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The Making Of Planet Of The Apes Book Review


J.W. Rinzler does it again.

Author J.W. Rinzler (best known for the masterfully done Making of Star Wars books) has hopped over to another great sci-fi franchise in “Planet of the Apes” with the new book from Harper Design “The Making Of Planet Of The Apes.” In this oversized hardcover book, Rinzler tackles the original 1968 film (although the follow-ups are mentioned throughout). The book kicks off with a foreword by Charlton Heston’s son Fraser C. Heston who shares memories about his father and his career as well as being on the set of Apes. After that, we get a deep dive into all aspects of the making of the original Apes.

In terms of textual content, there’s so much to go through here. Not only do you get summaries of the original Apes novel by Pierre Boulle as well as 3 drafts of the film script, but there’s a wealth of information about the development history (who knew Paul Newman once wanted to do it?), Rod Serling and the other writers involvement, production troubles, Heston coming onboard, Fox studios, the ending, location scouting and shooting, casting, sets, costumes, and make-up, filming of certain sequences including the iconic ending, post-production, Jerry Goldsmith’s groundbreaking score, the film’s release and legacy, and, to quote “Spaceballs,” “Merchandising, merchandising, merchandising.” But wait, there’s more! Rinzler recounts memories of Apes, how the book came about and where he culled material from, there are spotlights on artists like Don Peters and Emil Kosa JR., and backgrounds on Charlton Heston, director Franklin J. Schaffner and esteemed author Pierre Boulle.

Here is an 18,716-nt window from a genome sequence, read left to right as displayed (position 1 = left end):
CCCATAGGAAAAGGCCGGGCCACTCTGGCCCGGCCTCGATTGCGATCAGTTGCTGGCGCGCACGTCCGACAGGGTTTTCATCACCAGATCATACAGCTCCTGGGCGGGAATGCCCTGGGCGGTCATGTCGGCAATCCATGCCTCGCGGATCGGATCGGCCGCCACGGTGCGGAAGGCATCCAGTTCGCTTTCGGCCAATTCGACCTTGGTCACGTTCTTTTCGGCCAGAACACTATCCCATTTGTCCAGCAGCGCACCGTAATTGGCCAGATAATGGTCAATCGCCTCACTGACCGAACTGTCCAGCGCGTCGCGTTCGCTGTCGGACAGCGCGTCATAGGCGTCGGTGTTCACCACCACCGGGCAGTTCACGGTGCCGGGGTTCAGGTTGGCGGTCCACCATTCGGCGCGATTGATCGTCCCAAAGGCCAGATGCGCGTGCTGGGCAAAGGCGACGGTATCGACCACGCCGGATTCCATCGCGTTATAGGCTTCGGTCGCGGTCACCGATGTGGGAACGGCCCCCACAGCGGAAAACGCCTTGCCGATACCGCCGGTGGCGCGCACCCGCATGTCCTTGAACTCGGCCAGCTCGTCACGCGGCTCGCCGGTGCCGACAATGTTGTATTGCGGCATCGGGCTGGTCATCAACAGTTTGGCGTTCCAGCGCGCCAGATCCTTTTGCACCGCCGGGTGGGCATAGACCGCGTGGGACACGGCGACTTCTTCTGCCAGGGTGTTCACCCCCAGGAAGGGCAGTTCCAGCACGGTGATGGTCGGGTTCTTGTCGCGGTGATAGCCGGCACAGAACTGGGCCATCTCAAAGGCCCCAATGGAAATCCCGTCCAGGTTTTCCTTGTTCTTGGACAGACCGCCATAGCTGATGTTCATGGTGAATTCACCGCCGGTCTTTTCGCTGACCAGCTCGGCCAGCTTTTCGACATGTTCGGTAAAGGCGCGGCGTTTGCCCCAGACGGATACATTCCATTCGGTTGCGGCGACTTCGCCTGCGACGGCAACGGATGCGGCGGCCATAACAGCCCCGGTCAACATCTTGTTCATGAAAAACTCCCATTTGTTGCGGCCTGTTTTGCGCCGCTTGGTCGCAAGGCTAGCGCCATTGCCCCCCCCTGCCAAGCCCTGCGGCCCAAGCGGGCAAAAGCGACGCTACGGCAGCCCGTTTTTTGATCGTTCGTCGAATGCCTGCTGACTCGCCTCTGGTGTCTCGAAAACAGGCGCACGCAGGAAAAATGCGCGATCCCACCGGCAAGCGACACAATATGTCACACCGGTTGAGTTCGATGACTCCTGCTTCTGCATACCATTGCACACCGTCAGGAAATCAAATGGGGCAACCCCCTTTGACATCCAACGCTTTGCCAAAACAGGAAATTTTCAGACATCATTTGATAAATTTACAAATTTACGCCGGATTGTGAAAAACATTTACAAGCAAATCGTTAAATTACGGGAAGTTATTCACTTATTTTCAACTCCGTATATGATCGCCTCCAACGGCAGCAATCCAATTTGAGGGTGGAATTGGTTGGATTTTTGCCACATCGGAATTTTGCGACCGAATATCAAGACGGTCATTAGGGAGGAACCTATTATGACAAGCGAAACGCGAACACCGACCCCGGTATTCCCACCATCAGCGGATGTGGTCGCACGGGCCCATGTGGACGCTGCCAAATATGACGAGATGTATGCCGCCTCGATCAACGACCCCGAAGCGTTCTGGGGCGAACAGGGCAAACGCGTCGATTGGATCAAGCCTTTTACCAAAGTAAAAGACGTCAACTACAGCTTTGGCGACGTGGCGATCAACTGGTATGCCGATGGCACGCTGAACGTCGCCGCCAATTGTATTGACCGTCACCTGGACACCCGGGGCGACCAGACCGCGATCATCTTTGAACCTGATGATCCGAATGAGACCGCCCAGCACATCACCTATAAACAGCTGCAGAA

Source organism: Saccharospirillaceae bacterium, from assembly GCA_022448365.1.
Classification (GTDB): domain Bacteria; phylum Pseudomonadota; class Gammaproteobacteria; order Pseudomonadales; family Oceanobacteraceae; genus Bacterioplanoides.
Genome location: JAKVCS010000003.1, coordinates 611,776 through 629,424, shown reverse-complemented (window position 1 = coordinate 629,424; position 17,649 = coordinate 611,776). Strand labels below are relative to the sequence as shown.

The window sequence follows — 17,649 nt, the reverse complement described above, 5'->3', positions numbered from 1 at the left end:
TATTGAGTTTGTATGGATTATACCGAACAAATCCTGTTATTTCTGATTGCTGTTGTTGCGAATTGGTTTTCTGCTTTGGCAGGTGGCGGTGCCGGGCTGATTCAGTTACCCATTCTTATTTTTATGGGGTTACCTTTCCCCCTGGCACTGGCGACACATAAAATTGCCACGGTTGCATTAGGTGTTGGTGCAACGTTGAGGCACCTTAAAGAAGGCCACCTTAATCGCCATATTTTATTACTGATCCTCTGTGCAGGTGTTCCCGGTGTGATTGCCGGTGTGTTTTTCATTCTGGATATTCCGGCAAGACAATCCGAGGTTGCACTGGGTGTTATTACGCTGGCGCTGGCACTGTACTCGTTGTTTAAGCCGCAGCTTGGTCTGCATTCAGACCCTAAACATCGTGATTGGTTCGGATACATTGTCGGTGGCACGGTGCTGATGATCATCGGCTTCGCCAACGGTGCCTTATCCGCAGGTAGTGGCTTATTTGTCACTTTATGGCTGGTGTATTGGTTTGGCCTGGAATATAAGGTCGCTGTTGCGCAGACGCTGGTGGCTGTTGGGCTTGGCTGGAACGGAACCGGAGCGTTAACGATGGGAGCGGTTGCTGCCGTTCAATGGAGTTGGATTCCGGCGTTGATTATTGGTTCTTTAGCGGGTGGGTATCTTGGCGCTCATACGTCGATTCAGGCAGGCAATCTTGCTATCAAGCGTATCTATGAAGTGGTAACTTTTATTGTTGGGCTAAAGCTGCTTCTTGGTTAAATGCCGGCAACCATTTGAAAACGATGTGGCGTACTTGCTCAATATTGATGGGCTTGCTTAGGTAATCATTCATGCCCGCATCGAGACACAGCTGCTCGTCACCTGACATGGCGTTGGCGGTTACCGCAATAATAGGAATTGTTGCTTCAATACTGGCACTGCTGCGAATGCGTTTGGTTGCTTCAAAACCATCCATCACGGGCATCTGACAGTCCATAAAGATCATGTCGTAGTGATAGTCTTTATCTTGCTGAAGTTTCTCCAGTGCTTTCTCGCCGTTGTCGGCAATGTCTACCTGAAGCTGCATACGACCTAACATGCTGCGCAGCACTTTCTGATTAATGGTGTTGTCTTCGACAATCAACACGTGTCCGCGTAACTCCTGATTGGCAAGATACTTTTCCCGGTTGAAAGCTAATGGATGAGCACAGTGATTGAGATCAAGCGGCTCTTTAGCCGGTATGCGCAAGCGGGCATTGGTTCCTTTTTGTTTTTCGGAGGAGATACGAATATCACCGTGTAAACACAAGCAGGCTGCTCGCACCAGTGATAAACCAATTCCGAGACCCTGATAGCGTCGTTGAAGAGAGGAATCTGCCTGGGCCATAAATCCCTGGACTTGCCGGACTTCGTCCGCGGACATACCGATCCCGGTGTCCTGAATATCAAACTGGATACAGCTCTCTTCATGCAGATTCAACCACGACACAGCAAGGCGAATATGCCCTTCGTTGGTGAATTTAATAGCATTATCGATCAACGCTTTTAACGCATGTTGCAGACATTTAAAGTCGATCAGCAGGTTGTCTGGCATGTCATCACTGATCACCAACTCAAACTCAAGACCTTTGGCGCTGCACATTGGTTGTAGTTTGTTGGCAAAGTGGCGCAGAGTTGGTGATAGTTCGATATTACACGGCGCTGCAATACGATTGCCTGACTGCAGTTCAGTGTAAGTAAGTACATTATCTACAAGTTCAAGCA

Writing aside, there are hundreds of photos to gaze at here as well. Highlights include concept art, sketches, B&W and color glossy film stills, high quality behind-the-scenes photos (love the construction of the Statue of Liberty set picture), and photos of costume and make-up tests including one with James Brolin! The book concludes with an appendix, bibliography, acknowledgments, and an index.

If you’re a “Planet of the Apes” enthusiast like myself, this is pure heaven. Whether you love seeing rare photos or are eager to learn stories about the film’s various levels of production, J.W. Rinzler has you covered. The sheer amount of content and work that has gone into this book (and all of Rinzler’s books for that matter) are nothing short of astonishing. As someone who loves stories of Hollywood history, I was particularly blown away to see a picture of Edward G. Robinson as Dr. Zaius. I’m always fascinated by stories of cast members that were almost in movies because it’s fun to think about what the movie could have been like had they been in them. There’s a lot of that here as the movie underwent several changes from cast to script. In the end though, everything somehow came together perfectly as “Planet of the Apes” is one of cinema’s best.

December 30, 2018 - Posted by | Book review | , , , , ,

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